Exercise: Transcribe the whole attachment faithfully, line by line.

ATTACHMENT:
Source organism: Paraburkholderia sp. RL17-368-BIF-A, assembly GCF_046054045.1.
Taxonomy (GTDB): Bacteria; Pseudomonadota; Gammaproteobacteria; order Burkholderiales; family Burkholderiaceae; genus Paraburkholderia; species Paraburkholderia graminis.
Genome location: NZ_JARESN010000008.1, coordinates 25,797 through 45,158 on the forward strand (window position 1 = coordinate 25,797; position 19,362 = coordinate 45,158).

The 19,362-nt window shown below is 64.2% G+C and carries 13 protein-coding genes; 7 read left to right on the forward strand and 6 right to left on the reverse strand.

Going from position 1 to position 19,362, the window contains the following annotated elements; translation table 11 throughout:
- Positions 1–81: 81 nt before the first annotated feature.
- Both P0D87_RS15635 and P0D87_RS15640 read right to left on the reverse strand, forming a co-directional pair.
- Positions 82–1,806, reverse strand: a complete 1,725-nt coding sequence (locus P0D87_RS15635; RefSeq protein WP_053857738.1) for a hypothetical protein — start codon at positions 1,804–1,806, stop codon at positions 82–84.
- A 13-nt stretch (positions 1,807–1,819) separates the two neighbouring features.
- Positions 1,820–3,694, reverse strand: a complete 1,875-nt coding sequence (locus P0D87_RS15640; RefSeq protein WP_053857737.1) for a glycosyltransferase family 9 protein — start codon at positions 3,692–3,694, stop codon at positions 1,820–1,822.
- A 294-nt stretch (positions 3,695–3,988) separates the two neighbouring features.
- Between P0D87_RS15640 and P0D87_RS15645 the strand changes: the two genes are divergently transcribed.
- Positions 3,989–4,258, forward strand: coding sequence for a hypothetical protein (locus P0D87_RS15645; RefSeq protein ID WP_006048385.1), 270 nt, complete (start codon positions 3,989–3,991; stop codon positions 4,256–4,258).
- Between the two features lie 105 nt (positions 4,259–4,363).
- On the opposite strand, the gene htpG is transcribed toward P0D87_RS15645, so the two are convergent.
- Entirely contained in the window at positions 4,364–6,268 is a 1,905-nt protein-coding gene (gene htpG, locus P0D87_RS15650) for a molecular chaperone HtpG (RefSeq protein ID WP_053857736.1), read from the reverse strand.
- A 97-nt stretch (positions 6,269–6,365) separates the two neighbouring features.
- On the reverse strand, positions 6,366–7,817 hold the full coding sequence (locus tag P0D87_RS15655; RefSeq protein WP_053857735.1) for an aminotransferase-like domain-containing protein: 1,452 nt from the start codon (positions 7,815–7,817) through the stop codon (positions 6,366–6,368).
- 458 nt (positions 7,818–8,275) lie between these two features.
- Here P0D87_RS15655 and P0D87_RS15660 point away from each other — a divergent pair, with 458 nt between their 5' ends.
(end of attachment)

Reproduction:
Source organism: Paraburkholderia sp. RL17-368-BIF-A, assembly GCF_046054045.1.
Taxonomy (GTDB): Bacteria; Pseudomonadota; Gammaproteobacteria; order Burkholderiales; family Burkholderiaceae; genus Paraburkholderia; species Paraburkholderia graminis.
Genome location: NZ_JARESN010000008.1, coordinates 25,797 through 45,158 on the forward strand (window position 1 = coordinate 25,797; position 19,362 = coordinate 45,158).

The 19,362-nt window shown below is 64.2% G+C and carries 13 protein-coding genes; 7 read left to right on the forward strand and 6 right to left on the reverse strand.

Going from position 1 to position 19,362, the window contains the following annotated elements; translation table 11 throughout:
- Positions 1–81: 81 nt before the first annotated feature.
- Both P0D87_RS15635 and P0D87_RS15640 read right to left on the reverse strand, forming a co-directional pair.
- Positions 82–1,806, reverse strand: a complete 1,725-nt coding sequence (locus P0D87_RS15635; RefSeq protein WP_053857738.1) for a hypothetical protein — start codon at positions 1,804–1,806, stop codon at positions 82–84.
- A 13-nt stretch (positions 1,807–1,819) separates the two neighbouring features.
- Positions 1,820–3,694, reverse strand: a complete 1,875-nt coding sequence (locus P0D87_RS15640; RefSeq protein WP_053857737.1) for a glycosyltransferase family 9 protein — start codon at positions 3,692–3,694, stop codon at positions 1,820–1,822.
- A 294-nt stretch (positions 3,695–3,988) separates the two neighbouring features.
- Between P0D87_RS15640 and P0D87_RS15645 the strand changes: the two genes are divergently transcribed.
- Positions 3,989–4,258, forward strand: coding sequence for a hypothetical protein (locus P0D87_RS15645; RefSeq protein ID WP_006048385.1), 270 nt, complete (start codon positions 3,989–3,991; stop codon positions 4,256–4,258).
- Between the two features lie 105 nt (positions 4,259–4,363).
- On the opposite strand, the gene htpG is transcribed toward P0D87_RS15645, so the two are convergent.
- Entirely contained in the window at positions 4,364–6,268 is a 1,905-nt protein-coding gene (gene htpG, locus P0D87_RS15650) for a molecular chaperone HtpG (RefSeq protein ID WP_053857736.1), read from the reverse strand.
- A 97-nt stretch (positions 6,269–6,365) separates the two neighbouring features.
- On the reverse strand, positions 6,366–7,817 hold the full coding sequence (locus tag P0D87_RS15655; RefSeq protein WP_053857735.1) for an aminotransferase-like domain-containing protein: 1,452 nt from the start codon (positions 7,815–7,817) through the stop codon (positions 6,366–6,368).
- 458 nt (positions 7,818–8,275) lie between these two features.
- Here P0D87_RS15655 and P0D87_RS15660 point away from each other — a divergent pair, with 458 nt between their 5' ends.